The Jesuit Father Jean Paul Savi introduces us to meditation with the readings for the 31st Sunday of Ordinary Time of liturgical year C.
Dear brothers and sisters, on this 31th Sunday of Ordinary Time, we are invited to meditate on the gaze that God places on each of us. The first reading is the prayer of one who has experienced God’s mercy. This experience made him discover that God is love, understanding, patience, mercy.
In our life, we happen to experience God’s infinite love and mercy. There are times when we become aware of the greatness of God and our smallness. But does this experience affect our lives and our relationship with others? We know that love and forgiveness take much more effort than revenge. But if God, who created us all, shows so much love and mercy for each of us, why can’t we do the same for others? In the second reading, Saint Paul invites us to take this path of holiness resolutely. Because our faith in Christ must transform our existence and improve our relationship with others.
In this Sunday’s Gospel, Jesus was walking through Jericho in the company of his disciples. A large crowd rushed towards him. And among this crowd one man stands out: it is Zacchaeus, the publican. On this Sunday, we are also invited to meditate on the three protagonists of this scene: Jesus, the crowd and Zacchaeus. Who could we identify with?
Jesus’ gaze on Zacchaeus surprises everyone. Jesus thus shows us that God cannot reject or hate his creature. Regardless of our faults and how others judge us, God sees beyond our weaknesses and sins. On this Sunday, the attitude of Jesus challenges us. We tend to see only the negative aspect of the conduct of our brothers and sisters. And so we become blind to the good in them. Can we also have this same gaze of Jesus on our neighbours?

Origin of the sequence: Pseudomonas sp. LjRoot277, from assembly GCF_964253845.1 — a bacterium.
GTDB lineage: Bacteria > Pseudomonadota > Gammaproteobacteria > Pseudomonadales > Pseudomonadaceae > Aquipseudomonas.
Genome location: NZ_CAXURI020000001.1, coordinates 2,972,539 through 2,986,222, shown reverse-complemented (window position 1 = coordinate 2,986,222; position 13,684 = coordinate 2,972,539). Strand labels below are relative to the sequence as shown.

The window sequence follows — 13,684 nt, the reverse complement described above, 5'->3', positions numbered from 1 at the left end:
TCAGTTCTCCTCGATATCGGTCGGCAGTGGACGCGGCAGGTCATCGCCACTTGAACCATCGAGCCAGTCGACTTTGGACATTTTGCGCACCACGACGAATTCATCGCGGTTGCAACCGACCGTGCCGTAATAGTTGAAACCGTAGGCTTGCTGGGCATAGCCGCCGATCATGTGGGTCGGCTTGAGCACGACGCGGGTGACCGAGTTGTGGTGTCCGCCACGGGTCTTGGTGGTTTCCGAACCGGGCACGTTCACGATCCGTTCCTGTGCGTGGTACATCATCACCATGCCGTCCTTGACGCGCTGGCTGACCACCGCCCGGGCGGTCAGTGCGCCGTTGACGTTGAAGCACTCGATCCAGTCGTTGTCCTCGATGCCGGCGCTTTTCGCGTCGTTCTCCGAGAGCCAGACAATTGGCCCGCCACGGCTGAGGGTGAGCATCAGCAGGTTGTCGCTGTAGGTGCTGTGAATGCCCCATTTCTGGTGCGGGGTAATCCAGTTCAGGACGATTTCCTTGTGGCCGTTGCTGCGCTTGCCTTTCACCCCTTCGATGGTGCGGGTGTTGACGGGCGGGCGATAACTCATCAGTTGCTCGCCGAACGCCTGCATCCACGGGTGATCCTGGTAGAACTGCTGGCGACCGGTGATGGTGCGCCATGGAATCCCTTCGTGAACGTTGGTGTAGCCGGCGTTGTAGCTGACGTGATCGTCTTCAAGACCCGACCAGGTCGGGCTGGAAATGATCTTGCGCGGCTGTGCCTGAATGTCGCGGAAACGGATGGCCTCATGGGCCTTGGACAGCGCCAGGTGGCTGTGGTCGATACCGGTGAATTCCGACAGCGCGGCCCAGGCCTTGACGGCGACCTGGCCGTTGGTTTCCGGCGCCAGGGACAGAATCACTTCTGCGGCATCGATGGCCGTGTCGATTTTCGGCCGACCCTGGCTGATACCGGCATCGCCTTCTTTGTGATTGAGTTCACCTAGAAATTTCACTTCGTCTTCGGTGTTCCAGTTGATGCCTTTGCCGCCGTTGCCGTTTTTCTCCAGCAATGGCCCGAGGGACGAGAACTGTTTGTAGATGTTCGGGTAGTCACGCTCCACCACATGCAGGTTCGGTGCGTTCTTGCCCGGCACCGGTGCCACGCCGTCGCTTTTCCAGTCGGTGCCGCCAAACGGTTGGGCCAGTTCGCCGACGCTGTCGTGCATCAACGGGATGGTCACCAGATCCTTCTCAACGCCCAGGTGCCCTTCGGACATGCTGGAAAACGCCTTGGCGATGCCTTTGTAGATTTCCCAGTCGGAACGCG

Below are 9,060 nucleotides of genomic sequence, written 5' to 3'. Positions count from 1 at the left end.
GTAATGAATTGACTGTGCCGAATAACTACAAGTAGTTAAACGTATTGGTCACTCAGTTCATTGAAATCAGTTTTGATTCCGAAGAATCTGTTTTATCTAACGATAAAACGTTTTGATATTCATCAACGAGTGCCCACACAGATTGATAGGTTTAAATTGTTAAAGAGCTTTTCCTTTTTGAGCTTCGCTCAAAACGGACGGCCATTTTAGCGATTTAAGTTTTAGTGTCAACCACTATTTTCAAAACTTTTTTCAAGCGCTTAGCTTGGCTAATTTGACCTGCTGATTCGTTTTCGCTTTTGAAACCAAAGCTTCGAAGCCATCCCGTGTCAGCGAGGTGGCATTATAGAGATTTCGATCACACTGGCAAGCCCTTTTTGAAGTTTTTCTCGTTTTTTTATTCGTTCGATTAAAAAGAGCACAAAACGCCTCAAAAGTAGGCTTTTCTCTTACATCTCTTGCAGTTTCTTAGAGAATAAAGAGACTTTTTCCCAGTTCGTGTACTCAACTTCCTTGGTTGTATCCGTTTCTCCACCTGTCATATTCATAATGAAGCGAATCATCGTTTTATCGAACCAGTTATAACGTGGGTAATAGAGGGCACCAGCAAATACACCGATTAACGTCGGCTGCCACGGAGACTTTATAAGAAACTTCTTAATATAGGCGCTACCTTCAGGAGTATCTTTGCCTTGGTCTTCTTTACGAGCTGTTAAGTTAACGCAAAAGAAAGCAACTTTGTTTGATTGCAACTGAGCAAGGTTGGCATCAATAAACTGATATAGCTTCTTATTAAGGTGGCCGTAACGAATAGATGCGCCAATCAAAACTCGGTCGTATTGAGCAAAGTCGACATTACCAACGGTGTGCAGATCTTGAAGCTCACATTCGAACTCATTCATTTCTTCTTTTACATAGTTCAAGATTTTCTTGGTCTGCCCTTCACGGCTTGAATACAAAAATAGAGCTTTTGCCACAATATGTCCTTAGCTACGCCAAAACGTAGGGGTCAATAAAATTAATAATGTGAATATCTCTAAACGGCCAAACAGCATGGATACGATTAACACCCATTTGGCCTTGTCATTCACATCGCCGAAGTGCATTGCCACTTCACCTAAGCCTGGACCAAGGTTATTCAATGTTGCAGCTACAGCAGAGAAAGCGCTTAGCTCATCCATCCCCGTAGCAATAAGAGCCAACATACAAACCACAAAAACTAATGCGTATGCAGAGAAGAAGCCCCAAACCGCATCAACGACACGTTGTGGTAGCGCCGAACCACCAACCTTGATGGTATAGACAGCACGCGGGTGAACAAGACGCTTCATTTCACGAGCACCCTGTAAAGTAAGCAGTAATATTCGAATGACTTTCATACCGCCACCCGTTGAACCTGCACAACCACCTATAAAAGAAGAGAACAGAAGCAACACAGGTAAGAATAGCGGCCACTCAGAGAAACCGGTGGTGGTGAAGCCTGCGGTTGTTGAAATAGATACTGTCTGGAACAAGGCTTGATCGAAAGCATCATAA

The crowd that pressed around Jesus was an obstacle for Zacchaeus. What are our obstacles today? What overwhelms us and prevents us from seeing Jesus who passes through the path of our life? The crowd is perhaps our bad thoughts and our bad judgments; it may be certain friendships, our sins or our past that constantly haunts us. Dear brothers and sisters, let us not be obstacles that prevent others from seeing Jesus. But like Zacchaeus we rise above the obstacles.
Zacchaeus was considered a public sinner. But contrary to what others thought of him, he was more of a man who sought God. And it is striking that Zacchaeus does not speak ill of others. In his personal encounter with Jesus, he speaks rather of himself and his efforts.
Dear brothers and sisters, it often happens that we judge others and even condemn them, without knowing the efforts they make in their lives. On this Sunday, Jesus asks us to rise above our judgments and our obstacles so that he invites himself into our home. For it is in the personal encounter with Jesus that we become capable of evaluating our own life. Like Zacchaeus, in the silence of the encounter with Jesus, we will be able to see what is not working well in our life and the efforts we can make. On this Sunday, Jesus offers us his friendship. Let us welcome it into our lives so that it transforms our outlook. That we can see our life and the life of others according to God’s eyes. Amen!
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Meditation for the 31st Sunday in Ordinary Time C: “Under the gaze of God” – Vatican News
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